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Jo Taylor: Using psychology in everyday changemaking

Jo Taylor: Using psychology in everyday changemaking

Leading change without burning out

If you are trying to change the world in a hurry, allocating time to focus on your wellbeing can speed up what you are doing. Jo Taylor looks at the psychology in this area, and outlines techniques you can use during your working day to help you work smart.

Starting a movement and changing the world can be stressful, so looking after yourself is important.

Dedicating time for genuinely focusing on wellbeing can help you perform better at work. With that in mind, I have created this introduction to psychological techniques to help you in your working day.


A common definition of mindfulness is “paying attention in a particular way: on purpose, in the present moment, and non-judgmentally”. Generally, mindfulness revolves around increasing awareness and insight into emotions and behaviours. But, practising mindfulness has been linked to an increase in the ability to focus and the reduction of stress. The beauty of mindfulness for change makers, is you can use it wherever, and whenever, you want.

Something to mention before we get stuck in, is that there are many ways to learn mindfulness practice – from using an app, doing yoga or paying for a course.

However, in this article I’m focusing on what you can do quickly and easily, so here are two techniques you can do alone.

Technique 1: Body Scan


Checking to see how your body is doing, then relaxing it, bit by bit.

Time needed

Most practitioners will spend between ten to 20 minutes doing this. But, I have found it effective when done over five minutes. I am not saying you should squeeze it into five minutes, just that it is possible.


A quiet space, away from your work is preferable. Sometimes turning your chair away from your desk can be enough.

Sample sequence

  1. Get comfortable, close your eyes.
  2. Feel the position of your body, check how your posture and muscles feel.
  3. Start at the bottom of your feet, and work up the legs, torso, back, neck and head.
  4. Move through each body section slowly, sense the level of tension and sensation as they are when you focus on them.
  5. When you reach your head release any tension in your face, mouth and scalp. 
  6. Feel the breath move through your body, as it enters your body and leaves it.
  7. When you feel ready, return to your day.

Colourful illustration of scanned female body

Technique 2: Focusing on your breath


Breath is a central part of yoga and martial arts but how you breathe can also affect your emotions and ability to pay attention.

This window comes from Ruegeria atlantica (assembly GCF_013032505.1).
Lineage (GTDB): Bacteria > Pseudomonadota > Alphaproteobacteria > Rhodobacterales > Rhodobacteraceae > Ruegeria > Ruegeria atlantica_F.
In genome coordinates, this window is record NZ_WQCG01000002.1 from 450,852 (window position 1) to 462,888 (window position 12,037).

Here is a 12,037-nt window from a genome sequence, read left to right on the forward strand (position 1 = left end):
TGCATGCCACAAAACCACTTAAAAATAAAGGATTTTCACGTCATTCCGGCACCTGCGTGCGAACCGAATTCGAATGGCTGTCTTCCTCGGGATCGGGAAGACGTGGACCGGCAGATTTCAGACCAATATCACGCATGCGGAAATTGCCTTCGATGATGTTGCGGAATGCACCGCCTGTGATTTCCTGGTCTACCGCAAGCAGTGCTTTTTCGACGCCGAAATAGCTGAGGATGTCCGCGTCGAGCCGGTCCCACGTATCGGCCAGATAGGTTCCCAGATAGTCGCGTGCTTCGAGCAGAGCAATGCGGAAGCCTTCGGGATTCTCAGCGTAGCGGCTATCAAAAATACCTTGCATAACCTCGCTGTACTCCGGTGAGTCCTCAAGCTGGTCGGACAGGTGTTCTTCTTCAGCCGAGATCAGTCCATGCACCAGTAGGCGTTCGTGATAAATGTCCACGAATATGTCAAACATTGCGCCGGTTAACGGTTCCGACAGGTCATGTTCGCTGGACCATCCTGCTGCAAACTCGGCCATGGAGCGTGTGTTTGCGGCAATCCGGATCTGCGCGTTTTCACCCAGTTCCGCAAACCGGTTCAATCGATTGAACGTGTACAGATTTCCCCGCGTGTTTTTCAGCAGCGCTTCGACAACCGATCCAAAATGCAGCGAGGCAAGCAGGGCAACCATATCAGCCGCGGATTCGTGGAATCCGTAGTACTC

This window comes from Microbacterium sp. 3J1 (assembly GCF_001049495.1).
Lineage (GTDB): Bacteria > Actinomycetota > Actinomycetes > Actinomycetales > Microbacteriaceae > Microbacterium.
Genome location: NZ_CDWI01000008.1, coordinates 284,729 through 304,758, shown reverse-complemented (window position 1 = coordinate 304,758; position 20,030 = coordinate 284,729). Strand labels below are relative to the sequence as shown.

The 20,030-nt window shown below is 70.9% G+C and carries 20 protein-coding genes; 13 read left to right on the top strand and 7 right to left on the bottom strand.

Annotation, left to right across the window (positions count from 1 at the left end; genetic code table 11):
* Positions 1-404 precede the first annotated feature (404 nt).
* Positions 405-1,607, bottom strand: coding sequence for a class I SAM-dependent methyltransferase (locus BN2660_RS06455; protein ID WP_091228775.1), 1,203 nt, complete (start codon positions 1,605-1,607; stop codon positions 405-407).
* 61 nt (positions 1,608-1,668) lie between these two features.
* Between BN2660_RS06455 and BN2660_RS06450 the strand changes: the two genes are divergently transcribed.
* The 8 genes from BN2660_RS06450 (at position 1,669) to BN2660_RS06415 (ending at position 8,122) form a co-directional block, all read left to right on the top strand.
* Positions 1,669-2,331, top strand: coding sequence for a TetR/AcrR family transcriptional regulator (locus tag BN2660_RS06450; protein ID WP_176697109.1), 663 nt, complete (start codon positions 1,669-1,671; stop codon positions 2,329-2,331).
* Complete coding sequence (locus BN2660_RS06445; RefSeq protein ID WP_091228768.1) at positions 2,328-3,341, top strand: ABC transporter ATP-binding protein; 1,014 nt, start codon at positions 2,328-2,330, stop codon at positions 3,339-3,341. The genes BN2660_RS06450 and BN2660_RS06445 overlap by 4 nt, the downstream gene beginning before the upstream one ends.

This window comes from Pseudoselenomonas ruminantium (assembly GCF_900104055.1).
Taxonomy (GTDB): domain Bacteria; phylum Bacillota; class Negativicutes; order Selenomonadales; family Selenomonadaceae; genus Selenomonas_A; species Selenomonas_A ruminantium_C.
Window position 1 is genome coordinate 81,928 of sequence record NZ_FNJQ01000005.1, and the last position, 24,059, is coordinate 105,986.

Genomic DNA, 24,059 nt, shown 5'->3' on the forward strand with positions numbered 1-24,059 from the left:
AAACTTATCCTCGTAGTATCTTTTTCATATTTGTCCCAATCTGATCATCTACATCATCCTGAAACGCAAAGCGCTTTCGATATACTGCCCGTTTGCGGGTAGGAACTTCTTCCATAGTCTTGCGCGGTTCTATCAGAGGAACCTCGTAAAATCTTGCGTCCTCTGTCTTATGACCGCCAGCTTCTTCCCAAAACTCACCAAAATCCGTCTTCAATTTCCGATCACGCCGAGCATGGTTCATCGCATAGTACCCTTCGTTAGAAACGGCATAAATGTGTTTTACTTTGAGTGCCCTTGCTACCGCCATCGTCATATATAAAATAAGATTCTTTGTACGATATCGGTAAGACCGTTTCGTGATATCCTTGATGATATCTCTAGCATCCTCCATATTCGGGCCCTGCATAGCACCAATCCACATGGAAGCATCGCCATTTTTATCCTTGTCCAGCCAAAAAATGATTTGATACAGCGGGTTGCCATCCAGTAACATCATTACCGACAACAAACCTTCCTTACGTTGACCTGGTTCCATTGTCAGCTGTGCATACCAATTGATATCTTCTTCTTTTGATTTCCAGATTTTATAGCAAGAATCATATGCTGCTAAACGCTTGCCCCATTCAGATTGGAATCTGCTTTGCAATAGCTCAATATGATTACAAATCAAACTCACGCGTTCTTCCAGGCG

Time needed

Between 30 seconds and five minutes, but some people do this for hours!


Closing your eyes can help, but you can also focus on an object in the room.

Sample sequence

My favourite technique was one my mum taught me when I was nine.

Count your breaths up to ten. In and out counts as one breath. When you notice a thought enter your mind, acknowledge it, and then return to counting your breath. When you get to ten, start again. Repeat.

Positive psychology

Positive psychology,  a term coined by Martin Seligman, focuses on increasing happiness and reducing bad feeling. It is orientated towards improving the quality of a person’s life.

Its principles can be very useful to an entrepreneur in terms of:

  • improving productivity through the removal of stress and negative feeling
  • and through recognising successes and tracking progress.

Technique 3: Gratitude journal

Seriously, all you need is a note book and to write down things you are grateful for. You could do this in two to five minutes a day.

On a personal level I have found a gratitude journal has helped me keep perspective on my life. Sometimes I feel like things are not going that well and after a few minutes I realise lots of good things are happening.

Positive words and actions over the shape of a brain

Technique 4: Done list

So much happens in one day as a change maker. Sometimes, despite working 12 hours straight, you can look at your to-do list and it is unchanged. However, what your to-do list might not be reflecting is all of the essential, positive and needed activities you have completed. So, try writing them down at the end of a day.

Solution focused approaches

As the name suggests, instead of focusing on the problem, solution focused approaches (SFAs) get people to consider how they can change their life. One technique which is used a lot is rating scales. This can be quite an art, but I have distilled some useful questions for you in the technique below.

Technique 5: Rating scales

  1. Brainstorm some areas which you are not happy with in your work or business.
  2. Choose the most important issue.
  3. Draw a line. One end is 0 (worst) the other is 10 (perfect).
  4. Rank where the issue is now.
  5. How do you know the issue is that number? What is preventing it being worse?
  6. What will you have to do to improve the issue, and make it move up the scale?
  7. How will you know when it has reached a higher point on the scale? What has changed?
  8. Are there any barriers to you completing the things you need to do? If not, get started!

As I said above, this is very much an introduction to mindfulness. If you want to know more, or have any questions, find me on Twitter at @jgetaylor.